Zanele Muholi: Somnyama Ngonyama is about self-representation. It’s me looking at particular political issues that still affect us as human beings and I’m drawing on very real historical events in South Africa, and beyond South African borders. I used my own body to speak on issues of race for instance and focussed mainly on the importance of Blackness. What does it mean to be Black today? I explored that question through and through.

Somnyama Ngonyama is an ongoing series and speaks of ongoing racial issues, yet your photographic approach was a relatively reactive one, right?

Zanele Muholi: Yes, I found myself responding to moments of racial discrimination in South Africa – all of which I have collated into a racial timeline. I was also thinking about some of the experiences I have experienced as a human being, experiences that have come into being because of my skin tone. For example, racial profiling when crossing the border and travelling from country to country. Black people are asked questions that wouldn’t be asked of a different race, which is mostly white. What are you doing here? When are you going back? Between travelling I would go back to my hotel room and produce an image in response to historical, current or personal experiences. It’s my way of marking my presence in that space.

“I’m confronting the politics of race and representation in South Africa and beyond the South African borders in the most natural way I can – by presenting my own Black body” – Zanele Muholi

We see everyday objects transformed into historically loaded props, can you talk us through your intention?

Zanele Muholi: I’m responding to some very specific events and using materials and my body to do that. Let me tell you about one of the images. In one of them, I wear a safety hat which to me is symbolic of those the men at the centre of the Marikana Massacre in 2012 wore. For those who don’t know, the Marikana Massacre saw 112 men shot down, killing 34 as they walked out on strike at a platinum minefield in South Africa. I’m speaking about minimum wage, displacement, but most importantly the unexpected deaths of so many.

There is another image, where I am using cable ties around my body. When you look at cable ties you think functionality, they are often used to lock suitcases, protect possessions and to keep people away. For me here, they become a sign of social brutality, imprisonment, and exploitation. So basically, it says something about how people use common materials in different ways and moving beyond the expected, the stereotyped and the prescribed.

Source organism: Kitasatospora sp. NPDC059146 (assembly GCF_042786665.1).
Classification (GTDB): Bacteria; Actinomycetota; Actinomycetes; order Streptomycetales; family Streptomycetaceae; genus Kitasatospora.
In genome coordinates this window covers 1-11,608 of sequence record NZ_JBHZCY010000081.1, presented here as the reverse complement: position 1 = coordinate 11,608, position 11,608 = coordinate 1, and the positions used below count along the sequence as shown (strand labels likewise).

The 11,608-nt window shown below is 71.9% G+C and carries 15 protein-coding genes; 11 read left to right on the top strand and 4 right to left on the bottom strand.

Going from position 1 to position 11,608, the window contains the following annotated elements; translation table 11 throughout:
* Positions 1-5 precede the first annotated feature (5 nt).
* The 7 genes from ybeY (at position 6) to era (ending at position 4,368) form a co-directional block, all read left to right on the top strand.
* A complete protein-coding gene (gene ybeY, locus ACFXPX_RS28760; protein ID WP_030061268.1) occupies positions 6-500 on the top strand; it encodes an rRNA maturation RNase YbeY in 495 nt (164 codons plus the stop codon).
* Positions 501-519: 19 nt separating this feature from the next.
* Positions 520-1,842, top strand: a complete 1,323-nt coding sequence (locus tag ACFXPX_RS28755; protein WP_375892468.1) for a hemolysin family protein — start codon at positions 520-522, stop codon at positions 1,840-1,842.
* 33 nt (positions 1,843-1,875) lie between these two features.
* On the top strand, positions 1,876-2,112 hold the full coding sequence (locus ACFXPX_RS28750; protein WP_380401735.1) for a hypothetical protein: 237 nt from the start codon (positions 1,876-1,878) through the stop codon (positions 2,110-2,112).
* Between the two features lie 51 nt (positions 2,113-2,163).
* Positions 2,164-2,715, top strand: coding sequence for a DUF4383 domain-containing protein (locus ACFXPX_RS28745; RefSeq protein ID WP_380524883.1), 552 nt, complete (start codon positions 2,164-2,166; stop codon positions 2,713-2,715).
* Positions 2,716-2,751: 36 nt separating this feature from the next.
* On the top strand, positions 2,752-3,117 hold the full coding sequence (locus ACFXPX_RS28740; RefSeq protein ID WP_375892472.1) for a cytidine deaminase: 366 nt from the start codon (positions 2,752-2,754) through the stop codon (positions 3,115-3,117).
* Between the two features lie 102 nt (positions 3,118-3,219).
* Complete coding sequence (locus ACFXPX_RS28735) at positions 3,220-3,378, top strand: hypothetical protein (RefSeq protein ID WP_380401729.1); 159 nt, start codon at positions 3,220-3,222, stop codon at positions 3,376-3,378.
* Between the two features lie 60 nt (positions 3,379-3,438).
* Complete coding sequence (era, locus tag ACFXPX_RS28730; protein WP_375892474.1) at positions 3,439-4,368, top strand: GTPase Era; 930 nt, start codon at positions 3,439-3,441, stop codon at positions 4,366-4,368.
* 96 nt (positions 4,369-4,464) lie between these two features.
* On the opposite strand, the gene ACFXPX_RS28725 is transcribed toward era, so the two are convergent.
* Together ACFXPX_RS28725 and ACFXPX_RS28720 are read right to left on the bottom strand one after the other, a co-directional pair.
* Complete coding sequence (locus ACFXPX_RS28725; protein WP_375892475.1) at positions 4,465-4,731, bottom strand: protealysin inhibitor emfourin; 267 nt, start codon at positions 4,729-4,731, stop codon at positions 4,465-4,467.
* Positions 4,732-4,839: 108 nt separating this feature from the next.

Who is the Somnyama Ngonyama (“Hail the Dark Lioness”) talking to? 

Zanele Muholi: It depends on who is listening, who the viewer is and what knowledge they have. Anyone who is politically-minded and anti-racist will understand my approach. What I am doing though, is drawing attention to groups of people who lose their lives unexpectedly and unnecessarily because of lack of precaution. The Marikana Massacre happened because somebody made a mistake, the same can be said for recent events in London and the Grenfell Tower victims. It’s a feeling that extends to so many cases. Take LGBTI bodies for example, they as a collective are forever violated in South Africa – again this is human beings losing their lives because of ignorance or because someone refuses to understand.

There is no denying that diverse representation has been – and continues to be – unbalanced. In the show’s release, you talk about how you use this project as an opportunity to ‘reclaim your Blackness’. I’d love to hear you expand on that?

Zanele Muholi: I’m amplifying the Black body and face, but I am not mimicking anything. This is about a human being responding to particular events using artistic expression to speak on those particular issues.

Somnyama Ngonyama, Hail the Dark Lioness will run from 14 July – 28 October 2017 at Autograph ABP, London